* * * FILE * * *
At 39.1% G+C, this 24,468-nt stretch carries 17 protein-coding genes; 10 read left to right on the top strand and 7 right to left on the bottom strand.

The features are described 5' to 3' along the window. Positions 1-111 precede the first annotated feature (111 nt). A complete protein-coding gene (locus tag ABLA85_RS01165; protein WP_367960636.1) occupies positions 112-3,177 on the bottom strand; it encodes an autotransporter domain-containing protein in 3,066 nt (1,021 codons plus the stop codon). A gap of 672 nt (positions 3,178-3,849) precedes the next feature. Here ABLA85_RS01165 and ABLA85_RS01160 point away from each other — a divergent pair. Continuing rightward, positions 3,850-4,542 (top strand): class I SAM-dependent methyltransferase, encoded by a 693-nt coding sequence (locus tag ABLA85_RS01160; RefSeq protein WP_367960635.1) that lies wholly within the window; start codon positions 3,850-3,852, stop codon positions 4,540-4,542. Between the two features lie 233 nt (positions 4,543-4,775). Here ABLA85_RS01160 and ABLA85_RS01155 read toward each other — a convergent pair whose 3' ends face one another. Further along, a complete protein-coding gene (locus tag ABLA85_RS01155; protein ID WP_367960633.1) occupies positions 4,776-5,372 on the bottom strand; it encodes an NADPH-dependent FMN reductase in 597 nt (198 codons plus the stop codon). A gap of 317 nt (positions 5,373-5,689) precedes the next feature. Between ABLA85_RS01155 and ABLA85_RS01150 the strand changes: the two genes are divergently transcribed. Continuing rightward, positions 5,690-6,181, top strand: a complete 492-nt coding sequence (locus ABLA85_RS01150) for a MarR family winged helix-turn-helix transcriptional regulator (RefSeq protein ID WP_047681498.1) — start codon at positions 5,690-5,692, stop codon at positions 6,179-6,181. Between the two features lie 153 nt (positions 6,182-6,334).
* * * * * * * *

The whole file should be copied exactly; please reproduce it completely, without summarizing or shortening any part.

At 39.1% G+C, this 24,468-nt stretch carries 17 protein-coding genes; 10 read left to right on the top strand and 7 right to left on the bottom strand.

The features are described 5' to 3' along the window. Positions 1-111 precede the first annotated feature (111 nt). A complete protein-coding gene (locus tag ABLA85_RS01165; protein WP_367960636.1) occupies positions 112-3,177 on the bottom strand; it encodes an autotransporter domain-containing protein in 3,066 nt (1,021 codons plus the stop codon). A gap of 672 nt (positions 3,178-3,849) precedes the next feature. Here ABLA85_RS01165 and ABLA85_RS01160 point away from each other — a divergent pair. Continuing rightward, positions 3,850-4,542 (top strand): class I SAM-dependent methyltransferase, encoded by a 693-nt coding sequence (locus tag ABLA85_RS01160; RefSeq protein WP_367960635.1) that lies wholly within the window; start codon positions 3,850-3,852, stop codon positions 4,540-4,542. Between the two features lie 233 nt (positions 4,543-4,775). Here ABLA85_RS01160 and ABLA85_RS01155 read toward each other — a convergent pair whose 3' ends face one another. Further along, a complete protein-coding gene (locus tag ABLA85_RS01155; protein ID WP_367960633.1) occupies positions 4,776-5,372 on the bottom strand; it encodes an NADPH-dependent FMN reductase in 597 nt (198 codons plus the stop codon). A gap of 317 nt (positions 5,373-5,689) precedes the next feature. Between ABLA85_RS01155 and ABLA85_RS01150 the strand changes: the two genes are divergently transcribed. Continuing rightward, positions 5,690-6,181, top strand: a complete 492-nt coding sequence (locus ABLA85_RS01150) for a MarR family winged helix-turn-helix transcriptional regulator (RefSeq protein ID WP_047681498.1) — start codon at positions 5,690-5,692, stop codon at positions 6,179-6,181. Between the two features lie 153 nt (positions 6,182-6,334).